Artificial Intelligence, Scientific Committee

Artificial Intelligence: The New International Regulatory Environment Between Norm Conflicts and Harmonization

Artificial Intelligence:
The New International Regulatory Environment Between Norm Conflicts and Harmonization

By Philippe Montigny

June 11, 2024

The Need for AI Regulation

Understanding the foundations of Artificial Intelligence (AI) reveals the critical need for our societies to establish a regulatory environment.

The first question is the reliability of AI products and services. AI relies on two pillars: large amounts of data and the learning and computing algorithm that processes this data to produce the intended result, such as texts, analyses, images, sounds, and other creations, as well as proposals and recommendations.

The reliability of an AI-designed product directly depends on the quality of both the data and the learning and computing system. It’s clear that results based on data collected and validated through scientific experiments and a supervised learning system—controlled by experts—would be more reliable and likely superior to human-generated results. Conversely, a product from AI using internet data with an unsupervised learning algorithm would yield results with random reliability.

Providing users or consumers with the knowledge that a product is AI-generated is a transparency obligation that the law must promote. Just as the law requires the food industry to specify the nature of ingredients in their products, AI-related laws should first require companies to disclose if and how they use AI in what they sell or make available to the public.

For example, in the United States, the Securities and Exchange Commission penalized two investment advisory firms in March 2024 for failing to inform their clients that their investment recommendations were generated by predictive AI.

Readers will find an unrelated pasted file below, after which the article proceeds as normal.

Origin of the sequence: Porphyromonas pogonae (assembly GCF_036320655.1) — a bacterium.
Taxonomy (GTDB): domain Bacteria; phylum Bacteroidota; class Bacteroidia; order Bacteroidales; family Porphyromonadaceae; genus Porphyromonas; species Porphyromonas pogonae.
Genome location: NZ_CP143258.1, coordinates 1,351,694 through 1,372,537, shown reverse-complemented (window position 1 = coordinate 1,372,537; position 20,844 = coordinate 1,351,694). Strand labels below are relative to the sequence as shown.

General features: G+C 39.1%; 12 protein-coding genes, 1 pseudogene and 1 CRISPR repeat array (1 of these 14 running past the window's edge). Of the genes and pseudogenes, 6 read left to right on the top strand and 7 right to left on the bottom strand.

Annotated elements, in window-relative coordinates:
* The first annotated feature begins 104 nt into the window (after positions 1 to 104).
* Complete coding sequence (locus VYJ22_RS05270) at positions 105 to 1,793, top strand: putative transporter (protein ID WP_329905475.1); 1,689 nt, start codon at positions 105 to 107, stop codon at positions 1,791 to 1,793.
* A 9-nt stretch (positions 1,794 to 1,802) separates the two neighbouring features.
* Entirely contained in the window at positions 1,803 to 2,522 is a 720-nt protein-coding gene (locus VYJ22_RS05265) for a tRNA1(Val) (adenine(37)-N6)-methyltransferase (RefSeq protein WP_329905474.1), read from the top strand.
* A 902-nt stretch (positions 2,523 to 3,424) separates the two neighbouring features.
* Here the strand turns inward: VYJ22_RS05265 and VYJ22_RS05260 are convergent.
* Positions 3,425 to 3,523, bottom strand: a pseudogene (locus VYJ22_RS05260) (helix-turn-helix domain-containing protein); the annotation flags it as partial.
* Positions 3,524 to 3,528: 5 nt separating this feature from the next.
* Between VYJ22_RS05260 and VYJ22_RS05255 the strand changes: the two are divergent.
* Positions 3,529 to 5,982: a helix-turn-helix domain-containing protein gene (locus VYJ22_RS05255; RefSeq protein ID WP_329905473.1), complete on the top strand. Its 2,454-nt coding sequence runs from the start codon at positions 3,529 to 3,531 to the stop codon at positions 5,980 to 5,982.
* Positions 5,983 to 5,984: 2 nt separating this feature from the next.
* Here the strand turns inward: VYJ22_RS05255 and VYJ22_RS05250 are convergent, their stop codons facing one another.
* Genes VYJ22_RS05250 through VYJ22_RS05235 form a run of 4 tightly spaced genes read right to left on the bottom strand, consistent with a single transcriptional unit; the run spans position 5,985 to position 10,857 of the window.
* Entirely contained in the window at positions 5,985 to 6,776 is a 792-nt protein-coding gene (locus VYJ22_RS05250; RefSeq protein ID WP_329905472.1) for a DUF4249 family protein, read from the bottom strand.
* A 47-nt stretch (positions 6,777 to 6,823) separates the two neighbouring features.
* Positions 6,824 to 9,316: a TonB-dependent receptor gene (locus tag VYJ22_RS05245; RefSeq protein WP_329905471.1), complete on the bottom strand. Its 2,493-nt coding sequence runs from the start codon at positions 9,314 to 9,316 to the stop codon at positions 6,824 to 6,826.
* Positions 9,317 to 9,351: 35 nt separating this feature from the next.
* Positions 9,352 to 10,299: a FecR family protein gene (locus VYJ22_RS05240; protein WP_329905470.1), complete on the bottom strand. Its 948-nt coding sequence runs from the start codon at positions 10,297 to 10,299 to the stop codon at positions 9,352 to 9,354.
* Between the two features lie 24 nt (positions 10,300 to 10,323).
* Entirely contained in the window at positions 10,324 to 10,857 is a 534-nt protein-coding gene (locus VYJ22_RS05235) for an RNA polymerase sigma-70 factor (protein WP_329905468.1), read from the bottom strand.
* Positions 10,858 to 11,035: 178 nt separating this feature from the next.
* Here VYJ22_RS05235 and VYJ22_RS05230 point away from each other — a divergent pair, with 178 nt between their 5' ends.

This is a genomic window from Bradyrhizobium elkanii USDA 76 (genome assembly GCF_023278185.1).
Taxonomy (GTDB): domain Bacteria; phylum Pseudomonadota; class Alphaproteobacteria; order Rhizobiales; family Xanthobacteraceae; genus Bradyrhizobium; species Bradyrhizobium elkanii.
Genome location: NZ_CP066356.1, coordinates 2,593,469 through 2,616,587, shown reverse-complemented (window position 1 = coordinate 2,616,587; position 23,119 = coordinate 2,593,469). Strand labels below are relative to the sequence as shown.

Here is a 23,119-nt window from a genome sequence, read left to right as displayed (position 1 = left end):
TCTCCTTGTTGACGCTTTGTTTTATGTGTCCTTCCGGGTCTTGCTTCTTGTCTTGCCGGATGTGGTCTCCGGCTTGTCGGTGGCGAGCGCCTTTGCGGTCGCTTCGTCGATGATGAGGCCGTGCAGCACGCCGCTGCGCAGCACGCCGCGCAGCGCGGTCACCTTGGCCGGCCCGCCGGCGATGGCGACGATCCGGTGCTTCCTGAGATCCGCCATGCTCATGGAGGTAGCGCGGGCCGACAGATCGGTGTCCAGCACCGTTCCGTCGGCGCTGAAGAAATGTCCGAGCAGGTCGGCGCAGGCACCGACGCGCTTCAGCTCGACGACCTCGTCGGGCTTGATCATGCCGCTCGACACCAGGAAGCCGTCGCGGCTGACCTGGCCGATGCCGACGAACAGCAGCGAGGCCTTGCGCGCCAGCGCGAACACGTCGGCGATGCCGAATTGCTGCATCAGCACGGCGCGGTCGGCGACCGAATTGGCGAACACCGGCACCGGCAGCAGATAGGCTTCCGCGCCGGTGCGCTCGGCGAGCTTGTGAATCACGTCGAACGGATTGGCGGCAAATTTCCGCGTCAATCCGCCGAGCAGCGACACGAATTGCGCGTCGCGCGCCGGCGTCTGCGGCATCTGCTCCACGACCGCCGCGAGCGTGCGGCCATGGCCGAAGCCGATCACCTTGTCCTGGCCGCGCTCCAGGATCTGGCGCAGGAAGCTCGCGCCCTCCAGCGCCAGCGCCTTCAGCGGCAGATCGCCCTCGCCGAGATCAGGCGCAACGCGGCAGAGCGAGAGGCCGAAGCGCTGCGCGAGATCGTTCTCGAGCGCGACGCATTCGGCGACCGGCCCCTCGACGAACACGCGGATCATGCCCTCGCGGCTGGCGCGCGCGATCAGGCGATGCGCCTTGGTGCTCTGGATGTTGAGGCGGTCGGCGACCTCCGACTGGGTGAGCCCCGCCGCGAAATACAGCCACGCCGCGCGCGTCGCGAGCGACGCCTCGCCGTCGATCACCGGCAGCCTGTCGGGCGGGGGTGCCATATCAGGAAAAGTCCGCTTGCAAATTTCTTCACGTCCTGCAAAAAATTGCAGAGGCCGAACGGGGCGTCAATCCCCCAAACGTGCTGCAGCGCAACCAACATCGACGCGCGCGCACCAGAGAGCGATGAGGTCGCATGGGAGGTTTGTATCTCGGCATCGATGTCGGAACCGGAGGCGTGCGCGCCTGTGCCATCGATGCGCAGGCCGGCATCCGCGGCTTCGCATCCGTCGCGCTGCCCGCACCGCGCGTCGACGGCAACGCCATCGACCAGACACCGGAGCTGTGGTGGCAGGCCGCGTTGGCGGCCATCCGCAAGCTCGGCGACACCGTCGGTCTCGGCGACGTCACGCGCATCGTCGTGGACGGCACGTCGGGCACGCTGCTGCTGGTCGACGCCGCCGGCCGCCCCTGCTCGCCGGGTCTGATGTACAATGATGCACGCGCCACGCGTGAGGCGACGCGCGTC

Consequences of Existing Laws

AI’s basic material is data, which may be protected by copyright (as with generative AI based on large language models) or be more sensitive when it involves personal data or private content. The temptation to use AI systems in violation of copyright or personal data protection laws underlines the need for strict legal regulation of these practices.

The upcoming European AI Law of March 18, 2024, aims to regulate AI usage, especially generative AI, and explicitly prohibits AI applications that would infringe on EU values and fundamental rights: social scoring, systematic biometric identification, and content manipulation.

In the U.S., the 2022 White House Blueprint for an AI Bill of Rights outlines the fundamental principles for AI laws, including non-discrimination, privacy, and the right to information about AI products.

The European AI Law (March 2024)

Spanning 459 pages with detailed annexes, the European AI Law adopted on March 13, 2024, results from nearly six years of expert consultations and negotiations among member countries.

The Ethical Challenges of Artificial Intelligence

Artificial Intelligence is not only a matter of legal or compliance domain, far from it! Many companies use Artificial Intelligence systems in conducting their operations: whether in computer programming, medical research, engineering, financial and stock market operations, or even in customer relations.

The proliferation of Artificial Intelligence uses is not without causing concern among employees, company customers, and citizens themselves. The multiplication of “Fakes,” which could be translated as “False Realities” observed in the fields of information, media, images, etc., further reinforces this feeling of concern.

Legal frameworks are beginning to be established to regulate the development of Artificial Intelligence, to allow citizens to distinguish the false from the true and to protect them from deviant applications, such as discriminatory practices or those infringing on privacy or protecting the rights of third parties (especially in terms of intellectual property) on the data used.